The present invention is also useful in diagnostics and in research. Since the oligonucleotides and oligonucleotide analogs of this invention hybridize to papillomavirus, sandwich and other assays can easily be constructed to exploit this fact. Provision of means for detecting hybridization of oligonucleotide or analog with papillomavirus present in a sample suspected of containing it can routinely be accomplished. Such provision may include enzyme conjugation, radiolabelling or any other suitable detection systems. Kits for detecting the presence or absence of papillomavirus may also be prepared.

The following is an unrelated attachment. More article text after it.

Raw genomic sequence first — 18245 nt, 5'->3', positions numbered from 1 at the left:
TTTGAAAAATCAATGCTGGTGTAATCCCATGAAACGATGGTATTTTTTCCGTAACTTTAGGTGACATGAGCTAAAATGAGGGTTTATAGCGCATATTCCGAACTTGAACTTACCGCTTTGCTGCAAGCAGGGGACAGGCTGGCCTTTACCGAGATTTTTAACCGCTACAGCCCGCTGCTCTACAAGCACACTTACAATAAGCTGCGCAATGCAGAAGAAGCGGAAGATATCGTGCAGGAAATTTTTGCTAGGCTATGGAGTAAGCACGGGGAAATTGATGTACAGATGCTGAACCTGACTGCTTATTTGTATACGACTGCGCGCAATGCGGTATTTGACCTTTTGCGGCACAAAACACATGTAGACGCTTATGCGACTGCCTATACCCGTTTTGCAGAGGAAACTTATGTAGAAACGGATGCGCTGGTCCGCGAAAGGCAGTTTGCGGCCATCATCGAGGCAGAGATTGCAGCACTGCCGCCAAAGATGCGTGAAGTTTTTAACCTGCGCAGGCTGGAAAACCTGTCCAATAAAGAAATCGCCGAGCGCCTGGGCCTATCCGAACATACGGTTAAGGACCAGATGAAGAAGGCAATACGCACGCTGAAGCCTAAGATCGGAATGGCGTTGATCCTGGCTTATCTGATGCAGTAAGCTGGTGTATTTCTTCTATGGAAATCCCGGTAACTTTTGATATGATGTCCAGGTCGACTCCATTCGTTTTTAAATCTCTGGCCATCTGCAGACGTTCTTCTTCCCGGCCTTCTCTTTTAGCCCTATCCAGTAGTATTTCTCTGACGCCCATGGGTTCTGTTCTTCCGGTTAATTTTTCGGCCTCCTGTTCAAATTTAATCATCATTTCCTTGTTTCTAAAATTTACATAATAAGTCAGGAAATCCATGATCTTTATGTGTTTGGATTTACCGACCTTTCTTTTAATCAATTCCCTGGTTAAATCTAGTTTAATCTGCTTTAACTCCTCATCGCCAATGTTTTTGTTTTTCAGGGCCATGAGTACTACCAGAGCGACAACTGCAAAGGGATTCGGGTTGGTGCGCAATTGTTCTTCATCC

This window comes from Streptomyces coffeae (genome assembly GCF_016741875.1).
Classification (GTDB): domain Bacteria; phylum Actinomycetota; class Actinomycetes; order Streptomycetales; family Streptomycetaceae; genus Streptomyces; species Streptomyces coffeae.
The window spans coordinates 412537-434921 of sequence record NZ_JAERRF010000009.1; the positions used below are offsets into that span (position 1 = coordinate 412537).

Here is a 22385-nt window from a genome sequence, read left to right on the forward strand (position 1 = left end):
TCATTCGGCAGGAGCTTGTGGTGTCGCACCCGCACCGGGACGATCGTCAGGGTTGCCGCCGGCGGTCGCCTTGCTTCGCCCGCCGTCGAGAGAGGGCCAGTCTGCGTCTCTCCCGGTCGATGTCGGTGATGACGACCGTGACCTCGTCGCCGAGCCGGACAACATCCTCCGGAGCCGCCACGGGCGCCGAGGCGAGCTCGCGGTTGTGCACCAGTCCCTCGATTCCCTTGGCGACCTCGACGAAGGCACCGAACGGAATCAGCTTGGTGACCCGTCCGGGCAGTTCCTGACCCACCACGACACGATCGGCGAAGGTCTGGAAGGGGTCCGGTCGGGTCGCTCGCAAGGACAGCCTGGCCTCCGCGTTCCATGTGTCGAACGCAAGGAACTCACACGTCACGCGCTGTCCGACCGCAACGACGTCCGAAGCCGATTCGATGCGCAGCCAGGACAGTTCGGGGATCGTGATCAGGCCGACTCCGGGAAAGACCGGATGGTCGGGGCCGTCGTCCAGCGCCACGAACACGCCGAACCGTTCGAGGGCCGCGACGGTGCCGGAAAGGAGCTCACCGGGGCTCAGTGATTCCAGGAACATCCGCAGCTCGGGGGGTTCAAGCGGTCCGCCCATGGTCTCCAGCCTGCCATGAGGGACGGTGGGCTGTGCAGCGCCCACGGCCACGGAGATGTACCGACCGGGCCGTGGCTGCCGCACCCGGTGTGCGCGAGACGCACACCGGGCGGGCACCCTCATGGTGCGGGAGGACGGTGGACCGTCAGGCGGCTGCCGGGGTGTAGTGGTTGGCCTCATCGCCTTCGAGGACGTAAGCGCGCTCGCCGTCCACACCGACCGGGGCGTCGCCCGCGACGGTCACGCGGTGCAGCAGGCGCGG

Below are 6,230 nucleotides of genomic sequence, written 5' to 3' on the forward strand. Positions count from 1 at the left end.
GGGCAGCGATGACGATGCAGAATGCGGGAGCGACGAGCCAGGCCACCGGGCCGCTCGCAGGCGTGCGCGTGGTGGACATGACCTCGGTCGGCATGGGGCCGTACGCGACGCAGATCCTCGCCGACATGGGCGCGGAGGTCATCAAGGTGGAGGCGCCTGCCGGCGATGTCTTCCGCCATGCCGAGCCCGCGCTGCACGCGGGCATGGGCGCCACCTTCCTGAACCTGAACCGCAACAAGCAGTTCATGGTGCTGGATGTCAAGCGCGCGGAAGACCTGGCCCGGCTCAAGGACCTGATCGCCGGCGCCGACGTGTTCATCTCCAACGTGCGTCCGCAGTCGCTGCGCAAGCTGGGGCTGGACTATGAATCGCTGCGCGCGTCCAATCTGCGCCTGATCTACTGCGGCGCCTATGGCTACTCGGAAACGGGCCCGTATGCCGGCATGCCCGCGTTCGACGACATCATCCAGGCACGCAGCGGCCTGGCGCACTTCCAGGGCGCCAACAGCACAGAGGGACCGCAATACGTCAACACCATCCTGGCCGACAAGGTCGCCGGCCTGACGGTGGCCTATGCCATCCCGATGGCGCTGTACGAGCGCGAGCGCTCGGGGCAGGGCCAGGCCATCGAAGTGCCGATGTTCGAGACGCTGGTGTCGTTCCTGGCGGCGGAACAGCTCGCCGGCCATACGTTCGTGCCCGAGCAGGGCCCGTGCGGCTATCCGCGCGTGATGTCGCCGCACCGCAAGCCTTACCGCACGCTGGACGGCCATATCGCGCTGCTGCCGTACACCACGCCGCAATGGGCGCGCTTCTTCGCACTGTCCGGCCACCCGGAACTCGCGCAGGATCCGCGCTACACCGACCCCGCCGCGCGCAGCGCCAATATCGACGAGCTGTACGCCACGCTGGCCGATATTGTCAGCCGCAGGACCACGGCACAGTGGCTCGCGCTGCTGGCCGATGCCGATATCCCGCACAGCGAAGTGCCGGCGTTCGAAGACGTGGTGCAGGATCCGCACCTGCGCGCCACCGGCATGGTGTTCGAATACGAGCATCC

BPV-1 transformed C127 cells are plated in 12 well plates. Twenty four hours prior to transfection with E2RE1 cells are pretreated by addition of antisense oligonucleotides to the growth medium at final concentrations of 5, 15 and 30 mM. The next day cells are transfected with 10 μg of E2RE1CAT by calcium phosphate precipitation. Ten micrograms of E2RE1CAT and 10 μg of carrier DNA (PUC 19) are mixed with 62 μl of 2M CaCl2 in a final volume of 250 μl of H2 O, followed by addition of 250 μl of 2X HBSP (1.5 mM Na2 PO2. 10 mM KCl, 280 mM NaCl, 12 mM glucose and 50 mM HEPES, pH 7.0) and incubated at room temperature for 30 minutes. One hundred microliters of this solution is added to each test well and allowed to incubate for 4 hours at 37° C. After incubation cells are glycerol shocked for 1 minute at room temperature with 15% glycerol in 0.75 mM Na2 PO2, 5 mM KCl, 140 mM NaCl, 6 mM glucose and 25 mM HEPES, pH 7.0. After shocking, cells are washed 2 times with serum free DMEM and refed with DMEM containing 10% fetal bovine serum and antisense oligonucleotide at the original concentration. Forty eight hours after transfection cells are harvested and assayed for CAT activity.